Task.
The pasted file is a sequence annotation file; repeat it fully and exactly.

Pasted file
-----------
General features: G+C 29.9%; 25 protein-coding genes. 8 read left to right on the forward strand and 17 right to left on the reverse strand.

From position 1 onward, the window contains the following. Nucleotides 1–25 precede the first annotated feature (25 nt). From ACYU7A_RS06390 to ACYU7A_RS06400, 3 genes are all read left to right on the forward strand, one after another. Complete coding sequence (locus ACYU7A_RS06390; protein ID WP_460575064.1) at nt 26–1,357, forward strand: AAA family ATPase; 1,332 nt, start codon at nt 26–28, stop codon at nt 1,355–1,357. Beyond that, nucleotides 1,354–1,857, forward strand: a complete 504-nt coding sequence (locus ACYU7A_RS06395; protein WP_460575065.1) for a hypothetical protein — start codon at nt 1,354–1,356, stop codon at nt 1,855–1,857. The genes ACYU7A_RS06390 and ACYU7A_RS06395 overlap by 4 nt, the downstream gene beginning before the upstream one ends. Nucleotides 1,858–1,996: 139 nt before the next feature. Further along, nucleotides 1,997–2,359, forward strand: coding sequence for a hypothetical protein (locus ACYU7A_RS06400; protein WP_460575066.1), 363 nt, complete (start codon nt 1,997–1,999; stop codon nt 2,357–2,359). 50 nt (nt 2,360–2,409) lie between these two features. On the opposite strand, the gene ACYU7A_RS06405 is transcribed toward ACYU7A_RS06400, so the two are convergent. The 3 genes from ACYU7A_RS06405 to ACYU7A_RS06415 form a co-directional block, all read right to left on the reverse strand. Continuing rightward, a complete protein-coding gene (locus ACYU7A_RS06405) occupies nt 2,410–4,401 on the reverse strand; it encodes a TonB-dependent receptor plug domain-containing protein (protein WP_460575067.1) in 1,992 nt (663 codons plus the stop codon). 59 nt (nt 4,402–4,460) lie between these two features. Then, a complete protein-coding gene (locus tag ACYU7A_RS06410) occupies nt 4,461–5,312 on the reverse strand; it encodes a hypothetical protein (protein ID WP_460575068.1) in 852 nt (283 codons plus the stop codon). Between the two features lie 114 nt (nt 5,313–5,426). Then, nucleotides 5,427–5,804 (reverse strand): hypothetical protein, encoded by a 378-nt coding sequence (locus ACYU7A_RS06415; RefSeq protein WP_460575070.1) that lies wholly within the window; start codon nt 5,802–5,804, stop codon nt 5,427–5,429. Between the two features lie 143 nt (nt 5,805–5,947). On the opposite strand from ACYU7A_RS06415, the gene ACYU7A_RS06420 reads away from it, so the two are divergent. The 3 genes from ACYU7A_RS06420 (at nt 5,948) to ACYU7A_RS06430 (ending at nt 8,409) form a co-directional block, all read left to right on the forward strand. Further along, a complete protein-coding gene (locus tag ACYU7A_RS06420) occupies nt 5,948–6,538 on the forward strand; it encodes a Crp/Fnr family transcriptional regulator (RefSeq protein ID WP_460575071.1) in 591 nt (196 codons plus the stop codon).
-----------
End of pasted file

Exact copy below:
General features: G+C 29.9%; 25 protein-coding genes. 8 read left to right on the forward strand and 17 right to left on the reverse strand.

From position 1 onward, the window contains the following. Nucleotides 1–25 precede the first annotated feature (25 nt). From ACYU7A_RS06390 to ACYU7A_RS06400, 3 genes are all read left to right on the forward strand, one after another. Complete coding sequence (locus ACYU7A_RS06390; protein ID WP_460575064.1) at nt 26–1,357, forward strand: AAA family ATPase; 1,332 nt, start codon at nt 26–28, stop codon at nt 1,355–1,357. Beyond that, nucleotides 1,354–1,857, forward strand: a complete 504-nt coding sequence (locus ACYU7A_RS06395; protein WP_460575065.1) for a hypothetical protein — start codon at nt 1,354–1,356, stop codon at nt 1,855–1,857. The genes ACYU7A_RS06390 and ACYU7A_RS06395 overlap by 4 nt, the downstream gene beginning before the upstream one ends. Nucleotides 1,858–1,996: 139 nt before the next feature. Further along, nucleotides 1,997–2,359, forward strand: coding sequence for a hypothetical protein (locus ACYU7A_RS06400; protein WP_460575066.1), 363 nt, complete (start codon nt 1,997–1,999; stop codon nt 2,357–2,359). 50 nt (nt 2,360–2,409) lie between these two features. On the opposite strand, the gene ACYU7A_RS06405 is transcribed toward ACYU7A_RS06400, so the two are convergent. The 3 genes from ACYU7A_RS06405 to ACYU7A_RS06415 form a co-directional block, all read right to left on the reverse strand. Continuing rightward, a complete protein-coding gene (locus ACYU7A_RS06405) occupies nt 2,410–4,401 on the reverse strand; it encodes a TonB-dependent receptor plug domain-containing protein (protein WP_460575067.1) in 1,992 nt (663 codons plus the stop codon). 59 nt (nt 4,402–4,460) lie between these two features. Then, a complete protein-coding gene (locus tag ACYU7A_RS06410) occupies nt 4,461–5,312 on the reverse strand; it encodes a hypothetical protein (protein ID WP_460575068.1) in 852 nt (283 codons plus the stop codon). Between the two features lie 114 nt (nt 5,313–5,426). Then, nucleotides 5,427–5,804 (reverse strand): hypothetical protein, encoded by a 378-nt coding sequence (locus ACYU7A_RS06415; RefSeq protein WP_460575070.1) that lies wholly within the window; start codon nt 5,802–5,804, stop codon nt 5,427–5,429. Between the two features lie 143 nt (nt 5,805–5,947). On the opposite strand from ACYU7A_RS06415, the gene ACYU7A_RS06420 reads away from it, so the two are divergent. The 3 genes from ACYU7A_RS06420 (at nt 5,948) to ACYU7A_RS06430 (ending at nt 8,409) form a co-directional block, all read left to right on the forward strand. Further along, a complete protein-coding gene (locus tag ACYU7A_RS06420) occupies nt 5,948–6,538 on the forward strand; it encodes a Crp/Fnr family transcriptional regulator (RefSeq protein ID WP_460575071.1) in 591 nt (196 codons plus the stop codon).